Where is the “value” in value-added tax?


Photo by Eunice Lui on Pexels.com

As an accountant, I tend to automatically equate value to economic value. When teaching management accounting of course, I know there is more than just financial/economic value. Such “other” values are probably much more important to us and our planet – time is precious as the photo of this post captures.

I was intrigued recently to read how a “tampon tax” was abolished in the UK from January 1st 2021. The tax, value-added tax (VAT) of 5%, no longer applies to sanitary products such as tampons. As I read around the topic (and I know the issue of free sanitary products is a hot topic), I found that Ireland never charged VAT on such products. From my days of studying taxation, I recall that a basic principle of VAT in Ireland was that basic needs (e.g. bread, medicines) were outside VAT scope, but “luxury items” were subject to VAT (e.g. sweet cakes – in contrast to plain white bread).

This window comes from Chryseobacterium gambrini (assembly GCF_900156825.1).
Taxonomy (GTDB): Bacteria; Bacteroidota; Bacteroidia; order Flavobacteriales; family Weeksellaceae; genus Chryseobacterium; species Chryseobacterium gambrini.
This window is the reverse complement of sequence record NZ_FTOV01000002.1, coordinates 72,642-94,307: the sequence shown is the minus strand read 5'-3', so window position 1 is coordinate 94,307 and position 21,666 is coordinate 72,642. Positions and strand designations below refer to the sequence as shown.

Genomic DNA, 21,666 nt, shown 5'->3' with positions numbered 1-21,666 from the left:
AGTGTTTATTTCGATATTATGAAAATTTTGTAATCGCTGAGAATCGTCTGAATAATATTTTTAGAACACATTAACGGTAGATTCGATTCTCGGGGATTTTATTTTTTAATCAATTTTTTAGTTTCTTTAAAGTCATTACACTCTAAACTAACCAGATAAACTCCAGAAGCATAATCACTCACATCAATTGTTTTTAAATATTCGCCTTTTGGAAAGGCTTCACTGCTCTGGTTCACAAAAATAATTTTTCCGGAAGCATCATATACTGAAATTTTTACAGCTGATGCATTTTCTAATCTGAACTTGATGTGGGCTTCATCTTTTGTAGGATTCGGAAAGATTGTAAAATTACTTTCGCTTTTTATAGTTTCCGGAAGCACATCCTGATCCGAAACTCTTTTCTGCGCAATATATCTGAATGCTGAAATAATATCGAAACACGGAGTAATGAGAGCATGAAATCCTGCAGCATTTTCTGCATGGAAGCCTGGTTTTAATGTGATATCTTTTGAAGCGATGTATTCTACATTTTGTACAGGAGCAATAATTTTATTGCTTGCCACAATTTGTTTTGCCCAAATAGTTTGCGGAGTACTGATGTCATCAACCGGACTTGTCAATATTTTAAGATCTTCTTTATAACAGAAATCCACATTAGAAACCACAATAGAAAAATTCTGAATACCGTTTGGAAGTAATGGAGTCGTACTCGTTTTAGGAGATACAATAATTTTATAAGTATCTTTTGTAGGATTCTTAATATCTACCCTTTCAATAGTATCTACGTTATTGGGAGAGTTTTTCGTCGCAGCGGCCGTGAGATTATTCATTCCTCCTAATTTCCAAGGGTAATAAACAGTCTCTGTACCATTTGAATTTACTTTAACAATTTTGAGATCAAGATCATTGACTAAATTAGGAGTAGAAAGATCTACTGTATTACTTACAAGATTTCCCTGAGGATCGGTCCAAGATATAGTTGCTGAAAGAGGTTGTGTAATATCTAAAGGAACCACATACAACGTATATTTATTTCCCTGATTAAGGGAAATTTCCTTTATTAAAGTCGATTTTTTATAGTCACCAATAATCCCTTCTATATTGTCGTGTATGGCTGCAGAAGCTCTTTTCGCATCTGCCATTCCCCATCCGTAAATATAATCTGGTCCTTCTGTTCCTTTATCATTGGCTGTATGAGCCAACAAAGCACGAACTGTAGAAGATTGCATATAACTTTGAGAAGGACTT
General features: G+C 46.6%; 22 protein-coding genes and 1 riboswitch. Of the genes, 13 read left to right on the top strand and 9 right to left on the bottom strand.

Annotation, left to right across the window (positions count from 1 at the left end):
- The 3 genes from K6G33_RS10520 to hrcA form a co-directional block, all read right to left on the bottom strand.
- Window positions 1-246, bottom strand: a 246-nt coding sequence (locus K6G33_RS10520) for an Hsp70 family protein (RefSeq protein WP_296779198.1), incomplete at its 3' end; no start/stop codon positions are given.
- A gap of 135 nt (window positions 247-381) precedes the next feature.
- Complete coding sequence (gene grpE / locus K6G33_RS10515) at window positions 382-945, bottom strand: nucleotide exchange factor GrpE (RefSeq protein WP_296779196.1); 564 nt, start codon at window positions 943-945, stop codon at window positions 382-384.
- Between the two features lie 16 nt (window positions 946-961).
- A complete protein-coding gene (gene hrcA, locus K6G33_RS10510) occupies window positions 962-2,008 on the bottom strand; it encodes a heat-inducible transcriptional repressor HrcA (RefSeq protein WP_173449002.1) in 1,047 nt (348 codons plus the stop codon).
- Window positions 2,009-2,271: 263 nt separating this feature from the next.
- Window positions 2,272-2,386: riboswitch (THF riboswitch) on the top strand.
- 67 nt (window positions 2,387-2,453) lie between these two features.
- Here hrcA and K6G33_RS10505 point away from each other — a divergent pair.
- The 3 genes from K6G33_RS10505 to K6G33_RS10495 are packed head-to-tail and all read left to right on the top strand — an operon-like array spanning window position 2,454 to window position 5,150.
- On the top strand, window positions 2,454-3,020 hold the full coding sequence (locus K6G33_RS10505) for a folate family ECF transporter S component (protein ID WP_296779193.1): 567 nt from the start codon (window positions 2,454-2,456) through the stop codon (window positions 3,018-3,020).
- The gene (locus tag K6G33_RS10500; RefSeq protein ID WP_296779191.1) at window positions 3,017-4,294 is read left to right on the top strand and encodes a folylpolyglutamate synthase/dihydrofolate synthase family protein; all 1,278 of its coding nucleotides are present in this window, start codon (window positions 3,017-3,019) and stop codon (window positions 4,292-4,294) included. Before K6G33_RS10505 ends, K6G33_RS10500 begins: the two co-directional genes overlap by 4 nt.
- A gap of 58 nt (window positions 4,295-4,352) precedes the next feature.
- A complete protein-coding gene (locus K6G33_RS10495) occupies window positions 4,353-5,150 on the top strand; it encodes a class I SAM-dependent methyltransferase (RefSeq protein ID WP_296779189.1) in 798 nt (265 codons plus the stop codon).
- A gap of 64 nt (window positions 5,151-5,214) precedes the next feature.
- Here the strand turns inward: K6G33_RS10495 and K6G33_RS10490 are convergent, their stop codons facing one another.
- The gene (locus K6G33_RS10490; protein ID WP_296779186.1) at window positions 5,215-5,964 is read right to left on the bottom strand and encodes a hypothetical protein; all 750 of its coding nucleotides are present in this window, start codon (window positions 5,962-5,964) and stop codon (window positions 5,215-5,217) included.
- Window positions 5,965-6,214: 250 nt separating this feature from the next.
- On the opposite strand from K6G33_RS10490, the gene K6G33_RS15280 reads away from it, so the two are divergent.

The above made me think of what value should we be considering in VAT and is there value other than economic value. Allowing women to have cheaper or tax free sanitary products is something which I think adds value to society. Or take another example, back in 2012 a baker in Saxony, Germany was held liable to pay VAT on unsold bread donated to homeless people (I think this debate may still be rumbling in Germany). This baker was certainly adding value to society by helping others less fortunate, and again it is questionable should such an activity be taxed.

I am sure there are more examples like these two. Of course, governments around the world are introducing taxes to help protect our environment etc, but I do wonder should legislators consider the existing and well embedded taxes too. Some simple changes as to what constitutes “value” might be worthwhile to improve society.

About martinjquinn

I am an accounting academic, accountant and author based near Dublin, Ireland.

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